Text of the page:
Research by UCLA neuroscientist Dr. Fernando Gomez-Pinilla suggests that rather than neurons in our brain dying off as we get older, people who exercised regularly for 3 months seemed to stimulate BDNF levels in the body causing the sprouting of new neurons. Further research seems to also support the idea that working out stimulates the growth of the frontal lobes of the brain often considered the “executive functioning areas” due to their role in decision-making, planning ahead and multi-tasking (Gomez Padiulla, F. (2007). The influences of diet and exercise on mental health through hormesis. Aging Research Reviews).

An analysis of 18 longitudinal fitness-training research studies reveal that cognitive functioning is significantly improved regardless of the type with cardiovascular workouts. The finding that exercise is a key for increasing BDNF levels in the hippocampus–an area vital for memory, problem solving and learning–has provided insight about the physiological mechanisms responsible for the effects of exercise on cognitive functioning.

In recent research by Gomez-Pinilla, blocking BDNF actions abolishes the ability of exercise to facilitate learning and memory as well as interfering with building synaptic connections. It would appear that exercise is vital for brain health and becoming smarter.

Exercise seems to have immediate, although transitory, effects. It appears you can learn 20% faster immediately after working out as opposed to sitting in a meeting. But like everything, you have to use it or lose it–one month of physical inactivity seems to actually cause shrinkage of neurons.

Not only might you actually be smarter if you exercise, there are a number of other desirable side-effects including:

  • Physically inactive employees have 45% greater chance of developing heart disease
  • Colon cancer is approximately 40% more likely to occur in those who are inactive
  • HDL cholesterol (involved in reducing cardiovascular disease) increased an average of 4.6% with exercise
  • Epidemiological research suggests that each of us can gain 2 hours of life expectancy for each hour of vigorous physical activity
  • Women being treated for breast cancer who practice moderate exercise have 50% less recurrence and death than those inactive
  • Depressed individuals who walk 180 minutes a week experience 30% more remissions than those who don’t work out
  • People who aren’t physically active have approximately 60% greater risk of developing osteoporosis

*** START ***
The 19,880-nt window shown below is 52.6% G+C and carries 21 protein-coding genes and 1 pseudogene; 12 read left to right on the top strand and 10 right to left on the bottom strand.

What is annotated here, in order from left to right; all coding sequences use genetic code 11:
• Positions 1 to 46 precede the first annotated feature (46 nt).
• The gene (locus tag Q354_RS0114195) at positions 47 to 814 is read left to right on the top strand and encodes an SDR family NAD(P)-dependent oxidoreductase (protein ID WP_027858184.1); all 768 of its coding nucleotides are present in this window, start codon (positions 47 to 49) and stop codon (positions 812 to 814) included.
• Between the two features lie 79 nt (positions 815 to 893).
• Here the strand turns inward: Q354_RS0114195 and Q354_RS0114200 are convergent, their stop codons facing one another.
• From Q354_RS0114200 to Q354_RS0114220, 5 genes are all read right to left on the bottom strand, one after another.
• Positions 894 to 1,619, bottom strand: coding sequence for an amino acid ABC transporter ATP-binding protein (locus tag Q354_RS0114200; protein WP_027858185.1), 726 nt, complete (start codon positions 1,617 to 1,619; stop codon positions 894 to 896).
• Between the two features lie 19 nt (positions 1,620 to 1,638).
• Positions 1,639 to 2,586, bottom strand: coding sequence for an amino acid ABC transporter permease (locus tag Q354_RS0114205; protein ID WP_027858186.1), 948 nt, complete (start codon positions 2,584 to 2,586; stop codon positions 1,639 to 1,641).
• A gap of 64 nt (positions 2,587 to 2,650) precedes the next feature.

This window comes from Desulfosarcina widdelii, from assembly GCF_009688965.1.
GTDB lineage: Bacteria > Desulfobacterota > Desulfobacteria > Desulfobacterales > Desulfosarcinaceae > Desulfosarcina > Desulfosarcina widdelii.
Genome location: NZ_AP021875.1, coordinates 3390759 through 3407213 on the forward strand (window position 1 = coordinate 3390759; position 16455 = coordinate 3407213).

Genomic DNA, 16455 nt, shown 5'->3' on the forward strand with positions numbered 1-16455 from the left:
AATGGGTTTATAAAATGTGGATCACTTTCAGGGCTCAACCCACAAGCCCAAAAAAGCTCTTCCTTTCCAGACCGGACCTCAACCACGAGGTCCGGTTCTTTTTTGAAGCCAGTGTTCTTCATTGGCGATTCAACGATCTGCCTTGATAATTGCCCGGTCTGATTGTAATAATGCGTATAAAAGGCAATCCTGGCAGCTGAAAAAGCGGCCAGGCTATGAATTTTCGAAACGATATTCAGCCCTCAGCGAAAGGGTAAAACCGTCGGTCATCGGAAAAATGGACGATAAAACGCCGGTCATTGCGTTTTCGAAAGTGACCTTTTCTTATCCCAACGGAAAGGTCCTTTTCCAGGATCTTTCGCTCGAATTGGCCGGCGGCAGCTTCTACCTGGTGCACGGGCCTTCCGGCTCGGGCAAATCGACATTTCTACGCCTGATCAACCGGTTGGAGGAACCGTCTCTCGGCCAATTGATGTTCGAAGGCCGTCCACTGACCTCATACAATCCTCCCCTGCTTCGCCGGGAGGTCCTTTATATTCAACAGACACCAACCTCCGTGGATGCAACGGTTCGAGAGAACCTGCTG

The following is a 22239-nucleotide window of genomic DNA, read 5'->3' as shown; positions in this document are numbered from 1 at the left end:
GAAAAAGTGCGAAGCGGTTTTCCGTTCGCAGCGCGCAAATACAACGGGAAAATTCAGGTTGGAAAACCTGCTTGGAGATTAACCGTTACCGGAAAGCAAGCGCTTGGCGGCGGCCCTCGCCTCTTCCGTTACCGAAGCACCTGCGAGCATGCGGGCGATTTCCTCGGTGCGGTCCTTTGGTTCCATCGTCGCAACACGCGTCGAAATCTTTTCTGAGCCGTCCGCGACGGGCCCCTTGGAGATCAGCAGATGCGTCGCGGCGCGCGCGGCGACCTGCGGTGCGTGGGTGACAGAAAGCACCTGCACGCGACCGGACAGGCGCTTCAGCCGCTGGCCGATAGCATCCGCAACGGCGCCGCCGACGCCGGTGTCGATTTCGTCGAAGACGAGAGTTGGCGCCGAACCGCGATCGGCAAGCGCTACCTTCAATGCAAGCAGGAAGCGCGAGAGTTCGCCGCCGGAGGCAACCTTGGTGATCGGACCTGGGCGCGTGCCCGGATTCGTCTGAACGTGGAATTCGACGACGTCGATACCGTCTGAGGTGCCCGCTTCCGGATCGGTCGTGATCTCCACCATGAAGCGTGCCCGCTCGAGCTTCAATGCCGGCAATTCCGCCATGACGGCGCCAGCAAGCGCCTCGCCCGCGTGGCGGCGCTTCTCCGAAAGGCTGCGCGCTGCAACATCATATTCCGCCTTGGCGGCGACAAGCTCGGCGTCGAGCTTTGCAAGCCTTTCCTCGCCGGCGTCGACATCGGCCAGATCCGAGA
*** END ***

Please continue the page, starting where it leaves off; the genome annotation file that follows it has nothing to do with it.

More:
Research with our own stress and resilience measure called StressScan has recently explored just how much exercise working professionals in our sample (1,326) are really getting:

Percentage “Often” or “Always”:

41.7% — Spending leisure time participating in physical activities

33.9% — Exercising for at least 20-30 minutes three times a week to enhance muscle tone or flexibility

34.0% — Exercising for at least 20-30 minutes three times a week aerobically (e.g., running, swimming)

If the 68.7% of people age 18 and older in the US who don’t exercise would begin to start working out regularly, we might actually increase the collective intelligence of our country….Be well….

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The Necessary Conditions for Behavior Change

Kenneth Nowack, Ph.D.

Being a volunteer puppy raiser for a guide dog has really been helpful for me to think about how to teach, train, and coach others. I’m often wondering just what the active ingredients are for successful behavior change in executives that I coach.

DO PEOPLE REALLY CHANGE?

Countless coaching books and articles are being published on the topic despite a lack of extensive systematic research or evaluation behind them. An often cited article on the topic of coaching reveals a paucity of published studies demonstrating the overall effectiveness of coaching (Kampa-Kokesch, S & Anderson, 2001).

For example, Smither et al., (2003) studied 1,361 senior managers who received 360-degree feedback with 404 of these managers working exclusively with an executive coach to review their feedback and set individual goals. Managers who worked with an executive coach were significantly more likely than the other managers to set specific rather than vague goals, to solicit ideas for improvement from their supervisors and demonstrated greater improvement than other managers based on direct report and supervisor ratings.